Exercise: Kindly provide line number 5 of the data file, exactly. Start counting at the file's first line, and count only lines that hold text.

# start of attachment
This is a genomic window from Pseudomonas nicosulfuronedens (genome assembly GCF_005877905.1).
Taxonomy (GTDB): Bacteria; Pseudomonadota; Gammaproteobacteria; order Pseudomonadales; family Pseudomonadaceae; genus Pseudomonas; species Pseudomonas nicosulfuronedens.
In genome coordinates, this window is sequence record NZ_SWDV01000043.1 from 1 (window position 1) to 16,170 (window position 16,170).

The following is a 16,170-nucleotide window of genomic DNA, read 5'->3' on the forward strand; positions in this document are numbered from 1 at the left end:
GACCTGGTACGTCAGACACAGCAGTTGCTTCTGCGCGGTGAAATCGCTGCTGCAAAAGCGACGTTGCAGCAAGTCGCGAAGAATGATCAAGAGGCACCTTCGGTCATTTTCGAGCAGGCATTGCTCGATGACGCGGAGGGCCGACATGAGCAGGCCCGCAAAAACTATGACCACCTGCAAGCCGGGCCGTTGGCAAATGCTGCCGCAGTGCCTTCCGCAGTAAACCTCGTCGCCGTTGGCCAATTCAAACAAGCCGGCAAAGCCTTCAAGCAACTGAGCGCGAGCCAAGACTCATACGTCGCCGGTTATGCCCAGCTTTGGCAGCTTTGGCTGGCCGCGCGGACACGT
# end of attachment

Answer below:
GACCTGGTACGTCAGACACAGCAGTTGCTTCTGCGCGGTGAAATCGCTGCTGCAAAAGCGACGTTGCAGCAAGTCGCGAAGAATGATCAAGAGGCACCTTCGGTCATTTTCGAGCAGGCATTGCTCGATGACGCGGAGGGCCGACATGAGCAGGCCCGCAAAAACTATGACCACCTGCAAGCCGGGCCGTTGGCAAATGCTGCCGCAGTGCCTTCCGCAGTAAACCTCGTCGCCGTTGGCCAATTCAAACAAGCCGGCAAAGCCTTCAAGCAACTGAGCGCGAGCCAAGACTCATACGTCGCCGGTTATGCCCAGCTTTGGCAGCTTTGGCTGGCCGCGCGGACACGT